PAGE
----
Gastroenterology 2018 04 15;154(5):1494-1508.e13. Epub 2017 Dec 15.
Department of Medicine, Stony Brook University School of Medicine, Stony Brook, New York. Electronic address:
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J Pathol 2012 Apr 17;226(5):723-34. Epub 2012 Jan 17.
Institute of Pathology, Helmholtz Zentrum München, Neuherberg, Germany.
Pancreatic ductal adenocarcinoma (PDAC) and its precursor lesions, pancreatic intraepithelial neoplasia (PanIN), display a ductal phenotype. However, there is evidence in genetically defined mouse models for PDAC harbouring a mutated kras under the control of a pancreas-specific promoter that ductal cancer might arise in the centroacinar-acinar region, possibly through a process of acinar-ductal metaplasia (ADM). In order to further elucidate this model of PDAC development, an extensive expression analysis and molecular characterization of the putative and already established (PanIN) precursor lesions were performed in the Kras(G12D/+) ; Ptf1a-Cre(ex1/+) mouse model and in human tissues, focusing on lineage markers, developmental pathways, cell cycle regulators, apomucins, and stromal activation markers. Read More
Gastroenterology 2014 Jan 30;146(1):233-44.e5. Epub 2013 Aug 30.
Department of Molecular Genetics and Microbiology, Stony Brook University, Stony Brook, New York; Department of Cancer Biology, Mayo Clinic, Jacksonville, Florida. Electronic address:
Background & Aims: Metaplasias often have characteristics of developmentally related tissues. Pancreatic metaplastic ducts are usually associated with pancreatitis and pancreatic ductal adenocarcinoma. The tuft cell is a chemosensory cell that responds to signals in the extracellular environment via effector molecules. Read More
Gastroenterology 2015 May 23;148(5):1024-1034.e9. Epub 2015 Jan 23.
Gastroenterology and Gastrointestinal Oncology, University Medical Center Goettingen, Goettingen, Germany. Electronic address:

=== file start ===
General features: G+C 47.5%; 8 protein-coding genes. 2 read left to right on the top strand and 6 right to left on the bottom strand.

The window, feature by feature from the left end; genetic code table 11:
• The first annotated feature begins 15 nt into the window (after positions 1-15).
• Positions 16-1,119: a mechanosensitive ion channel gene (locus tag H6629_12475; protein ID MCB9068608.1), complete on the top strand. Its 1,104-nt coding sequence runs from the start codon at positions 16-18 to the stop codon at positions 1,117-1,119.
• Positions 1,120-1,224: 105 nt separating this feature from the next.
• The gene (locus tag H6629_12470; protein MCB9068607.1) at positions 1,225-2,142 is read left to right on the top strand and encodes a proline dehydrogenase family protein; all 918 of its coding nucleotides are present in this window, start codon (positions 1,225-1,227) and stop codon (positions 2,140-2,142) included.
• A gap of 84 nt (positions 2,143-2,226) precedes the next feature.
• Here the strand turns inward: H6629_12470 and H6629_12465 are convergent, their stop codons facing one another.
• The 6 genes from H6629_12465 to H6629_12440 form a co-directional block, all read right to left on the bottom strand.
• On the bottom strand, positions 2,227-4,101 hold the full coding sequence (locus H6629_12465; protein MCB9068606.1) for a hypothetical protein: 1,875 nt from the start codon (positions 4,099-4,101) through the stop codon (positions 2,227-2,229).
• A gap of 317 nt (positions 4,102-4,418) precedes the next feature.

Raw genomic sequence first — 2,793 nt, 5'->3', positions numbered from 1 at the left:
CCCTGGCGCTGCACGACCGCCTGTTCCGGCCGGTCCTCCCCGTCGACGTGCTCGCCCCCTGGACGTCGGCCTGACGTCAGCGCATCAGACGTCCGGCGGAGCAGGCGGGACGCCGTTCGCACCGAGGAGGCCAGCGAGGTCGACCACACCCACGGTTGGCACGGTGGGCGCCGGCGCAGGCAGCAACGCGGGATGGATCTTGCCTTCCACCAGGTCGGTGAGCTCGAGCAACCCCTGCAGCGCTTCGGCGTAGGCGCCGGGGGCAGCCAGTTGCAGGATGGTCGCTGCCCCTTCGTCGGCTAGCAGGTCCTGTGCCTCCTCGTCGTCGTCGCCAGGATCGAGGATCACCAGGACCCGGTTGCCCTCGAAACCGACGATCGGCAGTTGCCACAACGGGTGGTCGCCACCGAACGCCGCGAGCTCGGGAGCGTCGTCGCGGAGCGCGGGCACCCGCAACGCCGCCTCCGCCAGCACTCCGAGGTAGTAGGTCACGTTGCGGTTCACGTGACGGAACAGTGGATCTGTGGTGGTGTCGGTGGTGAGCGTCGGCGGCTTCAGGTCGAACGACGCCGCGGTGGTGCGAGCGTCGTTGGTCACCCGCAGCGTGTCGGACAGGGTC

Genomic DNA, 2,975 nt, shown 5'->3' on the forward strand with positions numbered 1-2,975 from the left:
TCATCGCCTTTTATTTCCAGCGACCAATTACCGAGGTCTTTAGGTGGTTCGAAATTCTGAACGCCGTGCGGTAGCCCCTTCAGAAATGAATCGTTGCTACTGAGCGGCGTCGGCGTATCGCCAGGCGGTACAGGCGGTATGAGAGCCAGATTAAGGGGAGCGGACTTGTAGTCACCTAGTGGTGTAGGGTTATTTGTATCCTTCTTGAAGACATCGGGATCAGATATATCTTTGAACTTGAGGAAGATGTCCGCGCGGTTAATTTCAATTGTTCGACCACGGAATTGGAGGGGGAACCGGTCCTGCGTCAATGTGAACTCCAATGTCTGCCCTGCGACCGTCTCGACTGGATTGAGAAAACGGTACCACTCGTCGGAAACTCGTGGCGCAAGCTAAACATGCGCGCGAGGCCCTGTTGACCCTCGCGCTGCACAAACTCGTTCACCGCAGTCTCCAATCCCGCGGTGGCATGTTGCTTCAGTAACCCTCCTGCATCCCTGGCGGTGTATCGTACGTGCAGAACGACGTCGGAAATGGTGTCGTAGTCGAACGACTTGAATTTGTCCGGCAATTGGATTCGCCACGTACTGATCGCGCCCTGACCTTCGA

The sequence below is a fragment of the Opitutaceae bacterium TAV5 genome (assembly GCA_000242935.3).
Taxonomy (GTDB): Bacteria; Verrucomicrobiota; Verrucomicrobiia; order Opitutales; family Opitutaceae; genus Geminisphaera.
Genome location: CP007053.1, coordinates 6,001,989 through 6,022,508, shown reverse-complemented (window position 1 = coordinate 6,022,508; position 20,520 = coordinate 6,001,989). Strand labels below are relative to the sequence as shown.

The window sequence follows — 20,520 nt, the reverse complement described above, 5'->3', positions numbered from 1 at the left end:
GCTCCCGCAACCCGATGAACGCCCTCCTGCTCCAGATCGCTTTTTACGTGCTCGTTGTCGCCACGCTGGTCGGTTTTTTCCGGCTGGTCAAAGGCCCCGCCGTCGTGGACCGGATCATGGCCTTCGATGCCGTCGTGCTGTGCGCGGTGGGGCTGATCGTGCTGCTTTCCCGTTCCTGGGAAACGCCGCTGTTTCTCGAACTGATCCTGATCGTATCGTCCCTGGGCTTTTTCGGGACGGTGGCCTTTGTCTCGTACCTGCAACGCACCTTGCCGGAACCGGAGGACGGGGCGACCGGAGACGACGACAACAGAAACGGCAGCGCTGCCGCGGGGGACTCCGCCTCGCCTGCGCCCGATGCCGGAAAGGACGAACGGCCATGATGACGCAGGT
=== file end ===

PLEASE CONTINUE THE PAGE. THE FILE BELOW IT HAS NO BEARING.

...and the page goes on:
Background & Aims: Oncogenic mutations in KRAS contribute to the development of pancreatic ductal adenocarcinoma, but are not sufficient to initiate carcinogenesis. Secondary events, such as inflammation-induced signaling via the epidermal growth factor receptor (EGFR) and expression of the SOX9 gene, are required for tumor formation. Herein we sought to identify the mechanisms that link EGFR signaling with activation of SOX9 during acinar-ductal metaplasia, a transdifferentiation process that precedes pancreatic carcinogenesis. Read More
Gastroenterology 2016 Jan 25;150(1):218-228.e12. Epub 2015 Sep 25.
The Department of Pathology, Columbia University Medical Center, New York, New York; Herbert Irving Comprehensive Cancer Center, Columbia University Medical Center, New York, New York; Department of Otolaryngology and Head and Neck Surgery, Columbia University Medical Center, New York, New York. Electronic address:
Background & Aims: Activin, a member of the transforming growth factor-β (TGFB) family, might be involved in pancreatic tumorigenesis, similar to other members of the TGFB family. Human pancreatic ductal adenocarcinomas contain somatic mutations in the activin A receptor type IB (ACVR1B) gene, indicating that ACVR1B could be a suppressor of pancreatic tumorigenesis.
Methods: We disrupted Acvr1b specifically in pancreata of mice (Acvr1b(flox/flox);Pdx1-Cre mice) and crossed them with LSL-KRAS(G12D) mice, which express an activated form of KRAS and develop spontaneous pancreatic tumors. Read More